At yesterday’s “Outside|In: Aging in a Tech World” event in DC, billed by host POLITICO as “a discussion of health technology’s role in an aging population, and how digital innovations are revolutionizing how we monitor and manage older adults’ physical and mental health – and help their family caregivers,” I was reminded of an old adage: you can lead a horse to water, but you can’t make it drink.

I’m pretty sure the horse/water proverb would produce who came up with that one? giggles from the millennials in the room (in the majority at this event, a sign if there ever was one that tech and older adults are not fast friends).  But to this baby boomer the proverb speaks to a key challenge for the makers of healthcare technology: how to go about creating products for a group of consumers who may not want to engage with them.

OutsideIn-1

Panel members l/r: Joanne Kenen, Health Editor, POLITICO; Jeannine English, President, AARP; David Lindeman, Dir., Center for Technology and Aging; Dir., CITRIS Health, University of California; Dr. Reena Pande, Chief Medical Officer, AbilTo; and Nora Super, Executive Director, White House Conference on Aging.

It’s not that older adults are incapable of engaging with technology, or that they’re uninterested in it.  Research shows the opposite: Pew Study of Older Adults and Technology.  The issue, as panel member Jeannine English noted, is that older people need to have a say in what sort of healthcare technology gets developed for them, and why.  She added that we need to think in terms of living in place, not aging in place, and that technology should be part of that whole rather than compartmentalized.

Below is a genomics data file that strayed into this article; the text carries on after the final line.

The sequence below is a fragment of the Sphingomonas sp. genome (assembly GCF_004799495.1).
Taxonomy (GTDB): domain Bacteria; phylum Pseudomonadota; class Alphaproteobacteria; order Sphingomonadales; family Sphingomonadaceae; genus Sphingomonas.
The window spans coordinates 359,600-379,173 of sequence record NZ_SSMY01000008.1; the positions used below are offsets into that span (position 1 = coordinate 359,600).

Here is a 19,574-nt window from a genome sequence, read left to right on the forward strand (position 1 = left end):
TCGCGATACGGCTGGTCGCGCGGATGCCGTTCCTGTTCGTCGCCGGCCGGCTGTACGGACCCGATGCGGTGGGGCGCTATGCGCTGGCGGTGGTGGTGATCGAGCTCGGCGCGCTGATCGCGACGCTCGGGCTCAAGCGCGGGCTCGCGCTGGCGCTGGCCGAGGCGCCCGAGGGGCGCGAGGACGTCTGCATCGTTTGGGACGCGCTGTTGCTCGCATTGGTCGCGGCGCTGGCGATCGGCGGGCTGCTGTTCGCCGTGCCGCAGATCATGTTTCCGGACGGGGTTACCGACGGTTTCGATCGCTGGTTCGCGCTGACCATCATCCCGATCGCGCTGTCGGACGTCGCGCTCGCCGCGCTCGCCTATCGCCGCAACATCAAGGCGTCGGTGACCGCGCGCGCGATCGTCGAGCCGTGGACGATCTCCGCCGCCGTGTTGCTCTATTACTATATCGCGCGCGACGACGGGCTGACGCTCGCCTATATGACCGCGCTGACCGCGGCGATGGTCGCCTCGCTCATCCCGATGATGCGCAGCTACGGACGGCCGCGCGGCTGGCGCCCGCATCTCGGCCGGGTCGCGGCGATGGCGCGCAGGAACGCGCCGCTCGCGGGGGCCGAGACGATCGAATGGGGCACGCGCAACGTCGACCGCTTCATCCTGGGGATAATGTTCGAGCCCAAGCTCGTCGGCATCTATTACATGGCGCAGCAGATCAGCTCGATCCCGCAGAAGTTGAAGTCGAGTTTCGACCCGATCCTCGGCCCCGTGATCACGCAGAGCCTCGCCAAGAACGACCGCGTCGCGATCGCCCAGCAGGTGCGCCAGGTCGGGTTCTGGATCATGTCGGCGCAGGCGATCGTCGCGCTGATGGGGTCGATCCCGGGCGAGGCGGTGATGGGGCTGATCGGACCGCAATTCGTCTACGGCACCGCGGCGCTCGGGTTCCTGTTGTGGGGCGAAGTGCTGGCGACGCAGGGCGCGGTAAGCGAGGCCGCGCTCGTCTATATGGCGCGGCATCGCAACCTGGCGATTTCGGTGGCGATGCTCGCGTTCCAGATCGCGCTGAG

Asking the aging population what sort of technology they need rather than forcing technology on them was a major theme at this hour-long lunchtime event, which moved from one topic to the next faster than a high-speed Internet connection.  Panel member Dr. Reena Pande, Chief Medical Officer of AbilTo emphasized that when it comes to developing healthcare technology there is no one-size-fits all.

The important question to ask is: what does technology mean on a one-to-one basis?  Dr. Pande stressed the need to think about the “behavioral piece,” not just the tech piece in developing health technology.  When she said this, I remembered trying to get my senior mom to respond to the beeping alarm of her automated pill dispenser.  Mom never took to that technology.

The tech world has been slow to embrace older people, and practical challenges abound despite innovations like the Medicare Blue Button app and AARP’s  RealPad.

When it comes to delivering healthcare technology systems, we’re entering a brave new world, one where the greatest benefits will likely be seen in years to come by those enterprising millennials in attendance at this event.

In honor of that generation, which makes up a substantial portion of America’s caregivers as noted in this PBS Article, I’ve uploaded a bonus podcast this week featuring a perspective on aging from 29-year old Hilary Tone. You can listen to it here: Bonus Podcast Episode.

To view the full video of POLITICO’s thought-provoking event, go here: Outside|In.